I Saw You Standing At The Funeral

She rested her hand upon his chest, leaned over his body, a mannequin of who he used to be, and whispered something to him.

I knew I should turn away, and allow her that moment, that one private moment amidst the boisterous gathering, a couple hundred people on a frozen February evening crammed into the quaint funeral home just outside of Chicago. We had driven six hours to attend your uncle’s funeral. It was rowdier than a bar at happy hour, which, once I got past the initial shock of that, as my family was more reserved, especially when they died, and considered it, was probably what your uncle would have wanted. I only knew him through scattered visits over the years, and things you would say, and the anecdotes people were sharing – the one about him showing up at that wedding in Louisville with a Styrofoam cooler full of booze because a proper reception merited more than beer and wine especially if there was going to be dancing. I had my own conversation with him when we were here for Thanksgiving, our turn to spend the holidays with your side. I had never spoken to any of the relatives beyond your immediate family for that long, or that easily, the introvert I was, your uncle anything but.

We talked about everything that night, in no particular order, with no particular relevance, while you sat in the dining room with your cousins sipping Woodford from your grandfather’s antique Glencairn whiskey glasses and rummaging through shoeboxes of sepia-toned photographs: the Bears and the Bulls and the Hawks; his remodeling of the bathroom that had become an endless undertaking and a running gag; the origin of the word Arctic from the Greek word for bear that he assured me would come in handy someday to know and he was right; how Jeopardy had been dumbed down because the country as a whole wasn’t as smart today as it was “back in the day.” We swapped war stories about our ailments and illnesses and hospital stays, both of us with our fill of life-or-death experiences. He kept saying “God bless you” when I told him what I went through because he wasn’t aware of the details, heard I had been sick but not the extent, and he seemed genuinely concerned and moved and slightly embarrassed for only sending a card. “Jesus, had I known kid.”

I tried to turn away, but found myself looking back up there, at the front of the room where your uncle was lying, uncharacteristically solemn, and still, in that extra-large coffin, an extra-large man, neatly pressed suit. I wondered what he would have thought of spending eternity in a tie since most of the pictures that were set about on poster board collages showed him in shorts and a t-shirt and he surely never wore a suit working the rails. I could not turn away for very long from that tiny pocket of heartbreak and grief within the SRO crowd of family and friends and neighbors and anyone else who had learned of his unexpected passing and come in from wherever no matter the weather to pay their respects and join in the chatter and the banter and the recounting of tall tales. We had gathered to carry on once more in your uncle’s presence as he held court, like always, although not really because he should have been the one carrying on. I could not turn away because it was so simple, and so pure, and so beautiful, and so sad. And it reminded me of you, of us.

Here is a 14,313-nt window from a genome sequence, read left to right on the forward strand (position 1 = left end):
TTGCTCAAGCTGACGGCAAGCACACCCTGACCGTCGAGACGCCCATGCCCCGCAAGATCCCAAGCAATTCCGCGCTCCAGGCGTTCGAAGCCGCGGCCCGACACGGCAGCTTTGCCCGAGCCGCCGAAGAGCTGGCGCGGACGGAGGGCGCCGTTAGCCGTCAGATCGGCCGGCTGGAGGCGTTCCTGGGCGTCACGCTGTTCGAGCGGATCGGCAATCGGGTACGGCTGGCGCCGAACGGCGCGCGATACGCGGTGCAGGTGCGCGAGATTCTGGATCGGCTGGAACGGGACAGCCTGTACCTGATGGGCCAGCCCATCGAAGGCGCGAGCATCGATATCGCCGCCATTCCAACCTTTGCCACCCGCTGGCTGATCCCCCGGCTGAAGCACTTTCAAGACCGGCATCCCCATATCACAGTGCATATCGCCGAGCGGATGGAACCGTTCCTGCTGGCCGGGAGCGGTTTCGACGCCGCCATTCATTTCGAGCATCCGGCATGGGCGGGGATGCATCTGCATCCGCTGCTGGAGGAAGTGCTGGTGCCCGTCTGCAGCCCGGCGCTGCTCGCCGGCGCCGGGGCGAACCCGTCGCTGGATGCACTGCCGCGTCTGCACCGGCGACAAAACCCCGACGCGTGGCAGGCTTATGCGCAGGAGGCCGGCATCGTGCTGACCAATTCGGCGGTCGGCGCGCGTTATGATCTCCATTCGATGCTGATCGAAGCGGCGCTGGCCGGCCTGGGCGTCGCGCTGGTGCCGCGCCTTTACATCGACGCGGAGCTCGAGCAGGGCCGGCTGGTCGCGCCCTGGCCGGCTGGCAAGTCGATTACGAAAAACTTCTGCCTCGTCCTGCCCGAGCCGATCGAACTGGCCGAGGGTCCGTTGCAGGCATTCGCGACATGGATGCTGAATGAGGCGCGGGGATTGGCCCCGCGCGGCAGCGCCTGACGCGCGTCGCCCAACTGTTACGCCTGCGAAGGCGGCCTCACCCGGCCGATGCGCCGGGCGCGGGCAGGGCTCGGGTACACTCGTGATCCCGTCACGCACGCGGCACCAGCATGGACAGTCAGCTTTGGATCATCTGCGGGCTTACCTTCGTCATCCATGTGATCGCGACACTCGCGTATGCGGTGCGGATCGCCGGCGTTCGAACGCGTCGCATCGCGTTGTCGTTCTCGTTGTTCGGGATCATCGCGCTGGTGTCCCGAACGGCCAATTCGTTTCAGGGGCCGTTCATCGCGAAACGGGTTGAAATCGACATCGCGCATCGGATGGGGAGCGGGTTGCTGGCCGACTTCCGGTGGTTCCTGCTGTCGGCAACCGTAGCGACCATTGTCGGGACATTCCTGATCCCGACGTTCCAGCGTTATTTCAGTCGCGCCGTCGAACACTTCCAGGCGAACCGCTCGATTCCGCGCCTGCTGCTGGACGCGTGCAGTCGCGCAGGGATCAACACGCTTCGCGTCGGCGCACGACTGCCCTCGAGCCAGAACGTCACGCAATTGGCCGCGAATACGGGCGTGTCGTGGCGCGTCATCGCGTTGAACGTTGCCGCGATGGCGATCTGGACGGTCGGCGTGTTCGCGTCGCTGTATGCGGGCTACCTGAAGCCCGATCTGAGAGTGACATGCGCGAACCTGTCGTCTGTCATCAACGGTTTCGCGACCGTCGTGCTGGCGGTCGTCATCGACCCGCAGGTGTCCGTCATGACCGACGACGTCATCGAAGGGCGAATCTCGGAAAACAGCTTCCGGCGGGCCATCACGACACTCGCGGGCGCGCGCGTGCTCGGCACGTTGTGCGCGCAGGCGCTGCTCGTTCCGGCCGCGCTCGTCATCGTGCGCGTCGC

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You leaned over me when I nearly departed suddenly myself a few years earlier – in the ICU and after the surgeries and during the home healthcare visits from those nurses with the cold hands. You leaned over me, to care for me, to change my bandages, to make sure I was eating, to read to me, to pray for me when I was angry at God for allowing that to happen. You touched me on the chest just like that to tell me it would be alright even though you were not sure, confessed months afterwards to not being as strong as you had led on, merely put up a good front because I needed it. You were afraid, breaking down alone in the empty back stairwell of the hospital, that I might leave you too soon. I told you then, and I meant it, that I would never leave you.

I could not turn away, not completely, as it occurred to me that your uncle had no doubt said something like that to your aunt. He revealed that night, while you and your cousins were guffawing over grainy pictures of long-forgotten kin at the beach, how she had saved him, how he was blessed. “The right woman will make you, the wrong one will break you,” he commanded, a thick index finger in my face, “remember that.” I promised him I would even while pondering if those were lyrics from a country song and if not they needed to be. I was certain your uncle had told your aunt that he would never leave her. Yet there he was anyway, gone.

I saw you standing across the room, consoling your cousins, and I caught your eye, and you looked at me like you looked at me when I woke up in the hospital, like you looked at me the first time I saw you when you were singing in the choir loft at that church I happened on into one stormy Sunday morning partly hungover, as I often used to be, on a whim and a hunch and because I just thought I should be there. You looked at me like you always looked at me, as if to ask “are you okay?” I nodded, and I was, now, and I went to you.


About Peter Stavros

Peter Stavros earned a BA in English from Duke University, and studied creative writing on a graduate level at Emerson College and Harvard University. His work has appeared in The Courier-Journal, Literary LEO, Hippocampus Magazine, Fiction Southeast, and Juked, among others, and is forthcoming in Literary Orphans. Peter lives in Louisville, Kentucky with his wife.

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